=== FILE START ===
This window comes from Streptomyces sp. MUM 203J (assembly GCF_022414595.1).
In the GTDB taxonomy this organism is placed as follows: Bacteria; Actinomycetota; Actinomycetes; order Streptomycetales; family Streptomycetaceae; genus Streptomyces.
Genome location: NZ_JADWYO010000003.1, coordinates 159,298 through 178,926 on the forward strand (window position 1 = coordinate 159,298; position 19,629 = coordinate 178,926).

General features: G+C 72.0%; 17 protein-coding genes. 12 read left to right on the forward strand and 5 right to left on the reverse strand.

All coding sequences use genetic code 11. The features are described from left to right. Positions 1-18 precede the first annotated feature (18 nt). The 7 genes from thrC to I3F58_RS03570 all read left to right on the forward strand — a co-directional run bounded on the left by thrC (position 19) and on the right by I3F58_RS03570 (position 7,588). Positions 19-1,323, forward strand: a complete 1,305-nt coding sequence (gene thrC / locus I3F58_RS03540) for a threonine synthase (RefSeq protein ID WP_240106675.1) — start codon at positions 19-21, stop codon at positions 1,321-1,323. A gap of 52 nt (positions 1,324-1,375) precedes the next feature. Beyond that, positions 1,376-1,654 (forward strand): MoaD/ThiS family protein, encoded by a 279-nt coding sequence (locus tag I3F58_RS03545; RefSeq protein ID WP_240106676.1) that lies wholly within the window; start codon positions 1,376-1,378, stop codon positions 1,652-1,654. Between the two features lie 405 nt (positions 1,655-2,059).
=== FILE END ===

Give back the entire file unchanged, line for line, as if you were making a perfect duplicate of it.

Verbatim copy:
This window comes from Streptomyces sp. MUM 203J (assembly GCF_022414595.1).
In the GTDB taxonomy this organism is placed as follows: Bacteria; Actinomycetota; Actinomycetes; order Streptomycetales; family Streptomycetaceae; genus Streptomyces.
Genome location: NZ_JADWYO010000003.1, coordinates 159,298 through 178,926 on the forward strand (window position 1 = coordinate 159,298; position 19,629 = coordinate 178,926).

General features: G+C 72.0%; 17 protein-coding genes. 12 read left to right on the forward strand and 5 right to left on the reverse strand.

All coding sequences use genetic code 11. The features are described from left to right. Positions 1-18 precede the first annotated feature (18 nt). The 7 genes from thrC to I3F58_RS03570 all read left to right on the forward strand — a co-directional run bounded on the left by thrC (position 19) and on the right by I3F58_RS03570 (position 7,588). Positions 19-1,323, forward strand: a complete 1,305-nt coding sequence (gene thrC / locus I3F58_RS03540) for a threonine synthase (RefSeq protein ID WP_240106675.1) — start codon at positions 19-21, stop codon at positions 1,321-1,323. A gap of 52 nt (positions 1,324-1,375) precedes the next feature. Beyond that, positions 1,376-1,654 (forward strand): MoaD/ThiS family protein, encoded by a 279-nt coding sequence (locus tag I3F58_RS03545; RefSeq protein ID WP_240106676.1) that lies wholly within the window; start codon positions 1,376-1,378, stop codon positions 1,652-1,654. Between the two features lie 405 nt (positions 1,655-2,059).